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Believe It or Not, Bernie Sanders Outperformed Projections on Super Tuesday II – And the Calendar Gets Better from Here On Out

“The 2016 Democratic primary effectively ended Tuesday night, with Hillary Clinton as the all-but-certain winner,” the media has declared.  Bernie Sanders needed some wins, they tell us, and “his path to the nomination is now essentially blocked.”  Since Clinton is over 300 pledged delegates up on Sanders – more than twice as many as Obama ever was on Clinton in 2008 – the president of Clinton’s Super PAC insists that it “is all but mathematically impossible for Bernie Sanders to overtake her lead.”

The only problem with the media and Clinton campaign narratives?  They’re not true.

That’s not to say the results on Tuesday, March 15 weren’t disappointing for Sanders supporters, who were hoping for a repeat of Sanders’ historic upset in Michigan a week before.  But that result was always unlikely; Sanders wasn’t actually predicted to win a single state on Super Tuesday II.  As the graph below shows, Sanders came close to meeting expectations in Ohio and exceeded them in Florida, Illinois, Missouri, and North Carolina.  In other words, while it was a tough night for Sanders in terms of pledged delegates, it was a pretty good night for Sanders relative to projections, not to mention the massive polling deficits he faced mere weeks ago.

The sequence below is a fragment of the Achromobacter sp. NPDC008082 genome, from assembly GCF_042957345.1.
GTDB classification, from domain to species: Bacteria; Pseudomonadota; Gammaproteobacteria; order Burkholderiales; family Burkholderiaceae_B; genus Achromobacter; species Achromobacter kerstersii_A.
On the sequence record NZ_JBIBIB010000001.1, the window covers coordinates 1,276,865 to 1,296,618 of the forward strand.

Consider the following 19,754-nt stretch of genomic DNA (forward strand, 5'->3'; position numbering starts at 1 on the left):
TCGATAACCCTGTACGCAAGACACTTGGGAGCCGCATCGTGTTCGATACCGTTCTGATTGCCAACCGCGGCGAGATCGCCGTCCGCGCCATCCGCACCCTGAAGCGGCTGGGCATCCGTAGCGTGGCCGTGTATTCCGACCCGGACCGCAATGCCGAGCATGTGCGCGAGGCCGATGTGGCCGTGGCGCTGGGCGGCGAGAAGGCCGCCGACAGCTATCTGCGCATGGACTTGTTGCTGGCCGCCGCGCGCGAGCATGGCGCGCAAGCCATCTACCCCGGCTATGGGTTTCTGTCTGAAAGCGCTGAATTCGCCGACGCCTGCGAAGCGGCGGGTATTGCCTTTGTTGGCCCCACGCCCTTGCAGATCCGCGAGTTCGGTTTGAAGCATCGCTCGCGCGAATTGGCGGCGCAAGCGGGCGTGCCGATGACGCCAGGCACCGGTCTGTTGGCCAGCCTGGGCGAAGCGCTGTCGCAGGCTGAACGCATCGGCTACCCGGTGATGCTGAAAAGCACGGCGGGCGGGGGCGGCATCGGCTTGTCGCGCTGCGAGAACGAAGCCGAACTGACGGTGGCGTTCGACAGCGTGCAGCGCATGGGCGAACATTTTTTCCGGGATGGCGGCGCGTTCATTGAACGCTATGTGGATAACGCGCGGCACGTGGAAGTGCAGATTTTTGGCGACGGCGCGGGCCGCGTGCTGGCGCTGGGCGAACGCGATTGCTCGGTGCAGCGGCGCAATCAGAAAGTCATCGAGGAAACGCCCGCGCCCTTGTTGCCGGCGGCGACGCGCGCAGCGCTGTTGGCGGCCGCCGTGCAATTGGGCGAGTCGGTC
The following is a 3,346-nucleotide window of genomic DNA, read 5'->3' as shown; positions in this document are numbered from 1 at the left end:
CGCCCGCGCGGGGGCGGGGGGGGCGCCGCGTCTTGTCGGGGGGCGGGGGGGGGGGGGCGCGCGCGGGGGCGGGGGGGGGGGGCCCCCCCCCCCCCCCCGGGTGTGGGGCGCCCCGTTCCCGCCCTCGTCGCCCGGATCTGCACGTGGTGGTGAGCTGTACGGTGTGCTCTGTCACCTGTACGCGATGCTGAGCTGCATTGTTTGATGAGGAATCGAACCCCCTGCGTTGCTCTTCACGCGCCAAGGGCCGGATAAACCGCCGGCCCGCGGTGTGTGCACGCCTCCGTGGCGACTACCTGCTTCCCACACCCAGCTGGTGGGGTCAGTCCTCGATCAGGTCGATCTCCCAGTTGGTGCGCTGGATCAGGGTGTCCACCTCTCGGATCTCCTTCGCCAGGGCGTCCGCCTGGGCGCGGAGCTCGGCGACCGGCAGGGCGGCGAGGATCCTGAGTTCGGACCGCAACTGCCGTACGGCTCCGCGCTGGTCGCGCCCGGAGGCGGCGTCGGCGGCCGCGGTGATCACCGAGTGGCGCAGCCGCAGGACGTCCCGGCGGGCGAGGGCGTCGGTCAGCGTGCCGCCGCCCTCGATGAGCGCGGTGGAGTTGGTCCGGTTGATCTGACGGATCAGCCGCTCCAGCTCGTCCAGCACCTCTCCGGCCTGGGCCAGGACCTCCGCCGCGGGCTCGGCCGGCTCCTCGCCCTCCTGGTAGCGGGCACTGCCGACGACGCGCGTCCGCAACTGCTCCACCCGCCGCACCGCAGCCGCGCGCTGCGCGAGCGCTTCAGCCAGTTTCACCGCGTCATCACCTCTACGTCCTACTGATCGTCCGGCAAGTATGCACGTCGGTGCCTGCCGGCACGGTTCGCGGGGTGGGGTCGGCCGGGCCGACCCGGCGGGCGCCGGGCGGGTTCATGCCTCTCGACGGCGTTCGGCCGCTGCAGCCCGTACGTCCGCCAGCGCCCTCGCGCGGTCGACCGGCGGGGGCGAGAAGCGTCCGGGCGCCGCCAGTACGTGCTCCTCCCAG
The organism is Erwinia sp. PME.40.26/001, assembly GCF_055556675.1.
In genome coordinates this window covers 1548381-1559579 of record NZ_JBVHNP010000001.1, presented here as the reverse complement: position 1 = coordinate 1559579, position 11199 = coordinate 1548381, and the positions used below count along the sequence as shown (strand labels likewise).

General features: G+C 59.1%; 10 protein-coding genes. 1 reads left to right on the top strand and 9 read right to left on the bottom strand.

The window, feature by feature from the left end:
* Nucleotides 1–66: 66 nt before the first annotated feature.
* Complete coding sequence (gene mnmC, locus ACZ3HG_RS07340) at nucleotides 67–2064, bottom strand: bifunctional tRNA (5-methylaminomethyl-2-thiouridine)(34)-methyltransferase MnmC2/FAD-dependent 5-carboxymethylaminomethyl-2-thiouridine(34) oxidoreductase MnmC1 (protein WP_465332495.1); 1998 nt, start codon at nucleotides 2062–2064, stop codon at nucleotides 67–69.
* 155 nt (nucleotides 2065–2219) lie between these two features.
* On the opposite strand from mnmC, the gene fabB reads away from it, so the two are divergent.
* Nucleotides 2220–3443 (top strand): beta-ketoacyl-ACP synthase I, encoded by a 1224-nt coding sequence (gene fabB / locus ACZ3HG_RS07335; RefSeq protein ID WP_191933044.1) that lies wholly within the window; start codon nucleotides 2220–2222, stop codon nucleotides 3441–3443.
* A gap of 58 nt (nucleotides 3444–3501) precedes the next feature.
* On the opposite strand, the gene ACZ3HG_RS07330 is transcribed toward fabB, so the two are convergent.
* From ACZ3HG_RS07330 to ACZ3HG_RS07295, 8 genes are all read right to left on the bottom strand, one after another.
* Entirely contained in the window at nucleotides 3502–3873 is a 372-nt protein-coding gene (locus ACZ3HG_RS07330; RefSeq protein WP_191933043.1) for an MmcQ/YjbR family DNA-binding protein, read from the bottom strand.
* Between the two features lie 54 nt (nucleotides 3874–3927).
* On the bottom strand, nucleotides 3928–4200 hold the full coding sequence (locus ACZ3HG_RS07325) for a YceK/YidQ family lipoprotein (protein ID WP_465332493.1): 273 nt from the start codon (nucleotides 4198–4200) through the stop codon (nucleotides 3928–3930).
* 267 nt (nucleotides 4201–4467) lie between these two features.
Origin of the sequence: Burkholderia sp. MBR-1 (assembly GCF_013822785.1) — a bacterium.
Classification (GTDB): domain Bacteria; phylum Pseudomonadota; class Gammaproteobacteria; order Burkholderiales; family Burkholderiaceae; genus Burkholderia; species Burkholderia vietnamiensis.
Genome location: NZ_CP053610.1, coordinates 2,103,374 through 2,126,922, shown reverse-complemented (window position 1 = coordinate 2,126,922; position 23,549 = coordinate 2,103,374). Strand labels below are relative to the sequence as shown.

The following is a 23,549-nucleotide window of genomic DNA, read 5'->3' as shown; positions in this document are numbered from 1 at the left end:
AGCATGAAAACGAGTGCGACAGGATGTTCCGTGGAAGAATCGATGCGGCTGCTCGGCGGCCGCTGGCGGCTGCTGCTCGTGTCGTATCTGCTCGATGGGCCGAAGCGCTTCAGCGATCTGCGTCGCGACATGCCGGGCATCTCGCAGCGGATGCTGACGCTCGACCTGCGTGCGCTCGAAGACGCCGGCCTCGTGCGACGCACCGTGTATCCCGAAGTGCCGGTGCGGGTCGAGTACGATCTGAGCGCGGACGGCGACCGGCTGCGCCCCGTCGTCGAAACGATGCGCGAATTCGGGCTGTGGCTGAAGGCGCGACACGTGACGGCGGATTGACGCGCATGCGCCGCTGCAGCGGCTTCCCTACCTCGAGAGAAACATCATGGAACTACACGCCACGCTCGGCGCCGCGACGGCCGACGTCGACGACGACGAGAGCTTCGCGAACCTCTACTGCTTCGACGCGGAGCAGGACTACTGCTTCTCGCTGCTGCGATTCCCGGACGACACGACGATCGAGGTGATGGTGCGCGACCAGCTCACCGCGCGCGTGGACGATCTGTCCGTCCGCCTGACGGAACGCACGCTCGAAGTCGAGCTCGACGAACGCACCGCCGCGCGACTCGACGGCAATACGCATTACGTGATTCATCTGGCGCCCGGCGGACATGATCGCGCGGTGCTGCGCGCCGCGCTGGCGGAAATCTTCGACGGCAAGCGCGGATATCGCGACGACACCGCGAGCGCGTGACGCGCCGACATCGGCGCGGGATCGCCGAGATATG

Sanders also still has a clear, albeit outside, shot at winning the Democratic nomination.  We’re only halfway through the primary calendar and he is likely to do well in upcoming contests.  Tuesday put him behind the targets he would need in one possible path to the nomination, but there are a number of large, delegate-rich states left, including New York and California, and a good run in the next round of primaries and caucuses would keep Sanders well within striking distance of Clinton.  Again, winning the nomination is definitely a long shot for him – he’d need to pull off more Michigan-like upsets to do it – but if Sanders supporters keep donating, phone banking, and otherwise volunteering their time, it’s also definitely still possible.

Despite these facts, the media and the Clinton campaign will be selling a different, inaccurate story.  It will be up to Sanders supporters to make sure that voters don’t buy it.